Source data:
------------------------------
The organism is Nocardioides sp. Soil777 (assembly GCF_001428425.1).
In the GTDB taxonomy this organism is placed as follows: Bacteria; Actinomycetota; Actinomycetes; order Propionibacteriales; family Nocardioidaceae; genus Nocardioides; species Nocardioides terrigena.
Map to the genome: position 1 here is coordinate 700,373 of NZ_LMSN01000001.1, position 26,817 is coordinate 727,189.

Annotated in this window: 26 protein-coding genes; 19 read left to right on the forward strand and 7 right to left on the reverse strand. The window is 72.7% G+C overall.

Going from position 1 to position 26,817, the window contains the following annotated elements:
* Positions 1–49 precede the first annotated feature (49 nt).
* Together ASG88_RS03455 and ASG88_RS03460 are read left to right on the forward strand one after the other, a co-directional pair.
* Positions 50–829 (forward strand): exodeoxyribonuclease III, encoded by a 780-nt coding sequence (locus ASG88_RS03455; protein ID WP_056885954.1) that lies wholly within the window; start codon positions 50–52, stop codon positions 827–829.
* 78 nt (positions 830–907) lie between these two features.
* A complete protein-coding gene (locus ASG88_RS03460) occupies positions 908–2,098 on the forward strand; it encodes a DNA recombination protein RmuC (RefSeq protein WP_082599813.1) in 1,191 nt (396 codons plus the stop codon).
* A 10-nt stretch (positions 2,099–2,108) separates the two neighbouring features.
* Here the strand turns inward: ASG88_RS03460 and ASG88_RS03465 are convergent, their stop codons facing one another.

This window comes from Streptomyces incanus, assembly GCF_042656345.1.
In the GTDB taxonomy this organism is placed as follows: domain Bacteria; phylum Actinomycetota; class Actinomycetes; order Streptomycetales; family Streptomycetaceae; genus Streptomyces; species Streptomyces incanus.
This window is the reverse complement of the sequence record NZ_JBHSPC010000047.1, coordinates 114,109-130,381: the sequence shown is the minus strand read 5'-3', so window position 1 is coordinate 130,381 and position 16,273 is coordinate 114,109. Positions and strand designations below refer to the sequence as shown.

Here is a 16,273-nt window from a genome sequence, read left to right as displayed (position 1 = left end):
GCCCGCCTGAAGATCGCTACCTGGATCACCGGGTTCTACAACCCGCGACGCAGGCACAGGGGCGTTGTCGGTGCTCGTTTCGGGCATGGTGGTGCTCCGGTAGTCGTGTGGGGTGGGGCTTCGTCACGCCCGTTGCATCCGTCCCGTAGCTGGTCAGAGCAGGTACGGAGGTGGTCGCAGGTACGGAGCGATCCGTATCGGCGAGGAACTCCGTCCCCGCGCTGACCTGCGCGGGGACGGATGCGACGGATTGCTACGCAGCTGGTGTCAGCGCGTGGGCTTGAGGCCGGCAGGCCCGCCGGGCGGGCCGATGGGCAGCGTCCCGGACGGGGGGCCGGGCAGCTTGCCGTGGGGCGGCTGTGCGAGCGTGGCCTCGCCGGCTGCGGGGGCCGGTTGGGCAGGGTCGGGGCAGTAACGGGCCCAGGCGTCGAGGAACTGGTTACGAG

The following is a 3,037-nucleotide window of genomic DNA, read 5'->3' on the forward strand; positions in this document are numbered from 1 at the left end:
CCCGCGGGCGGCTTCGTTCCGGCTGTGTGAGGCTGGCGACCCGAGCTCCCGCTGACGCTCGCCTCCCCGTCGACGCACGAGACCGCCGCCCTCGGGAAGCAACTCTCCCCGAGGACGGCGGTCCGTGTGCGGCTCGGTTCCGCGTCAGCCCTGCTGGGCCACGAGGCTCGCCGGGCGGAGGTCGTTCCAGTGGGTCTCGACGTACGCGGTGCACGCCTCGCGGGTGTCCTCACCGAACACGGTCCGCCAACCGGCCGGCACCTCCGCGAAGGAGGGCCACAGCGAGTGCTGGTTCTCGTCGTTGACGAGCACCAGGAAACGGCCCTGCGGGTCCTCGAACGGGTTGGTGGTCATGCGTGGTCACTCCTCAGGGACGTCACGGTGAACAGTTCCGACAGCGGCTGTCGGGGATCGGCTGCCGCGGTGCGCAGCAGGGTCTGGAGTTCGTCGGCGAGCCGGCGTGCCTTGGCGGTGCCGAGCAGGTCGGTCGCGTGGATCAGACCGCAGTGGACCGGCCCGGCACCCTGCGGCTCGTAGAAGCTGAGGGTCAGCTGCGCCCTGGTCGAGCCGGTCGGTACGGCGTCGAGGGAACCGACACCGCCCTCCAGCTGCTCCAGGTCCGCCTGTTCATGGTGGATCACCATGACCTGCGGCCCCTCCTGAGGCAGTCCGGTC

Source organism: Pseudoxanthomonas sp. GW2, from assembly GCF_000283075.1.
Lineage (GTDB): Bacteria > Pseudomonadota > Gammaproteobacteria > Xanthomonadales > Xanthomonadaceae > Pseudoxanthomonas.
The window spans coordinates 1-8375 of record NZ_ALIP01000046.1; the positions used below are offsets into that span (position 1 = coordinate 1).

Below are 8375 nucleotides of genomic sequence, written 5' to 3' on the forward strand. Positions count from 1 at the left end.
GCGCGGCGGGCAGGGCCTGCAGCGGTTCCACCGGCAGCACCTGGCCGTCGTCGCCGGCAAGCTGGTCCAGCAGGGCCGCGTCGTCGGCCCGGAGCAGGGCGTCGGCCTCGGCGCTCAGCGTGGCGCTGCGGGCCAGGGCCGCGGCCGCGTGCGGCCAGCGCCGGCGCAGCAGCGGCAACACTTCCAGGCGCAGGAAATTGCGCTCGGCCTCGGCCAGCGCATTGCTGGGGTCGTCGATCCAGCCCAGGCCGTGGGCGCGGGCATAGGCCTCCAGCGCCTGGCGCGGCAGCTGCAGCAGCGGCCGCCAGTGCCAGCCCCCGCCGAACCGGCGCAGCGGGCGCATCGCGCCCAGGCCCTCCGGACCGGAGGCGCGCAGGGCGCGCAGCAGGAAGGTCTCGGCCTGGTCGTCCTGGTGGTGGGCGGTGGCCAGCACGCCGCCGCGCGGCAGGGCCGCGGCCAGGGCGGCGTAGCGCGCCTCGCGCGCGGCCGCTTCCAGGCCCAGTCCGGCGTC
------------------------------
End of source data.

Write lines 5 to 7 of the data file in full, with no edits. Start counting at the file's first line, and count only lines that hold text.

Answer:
Going from position 1 to position 26,817, the window contains the following annotated elements:
* Positions 1–49 precede the first annotated feature (49 nt).
* Together ASG88_RS03455 and ASG88_RS03460 are read left to right on the forward strand one after the other, a co-directional pair.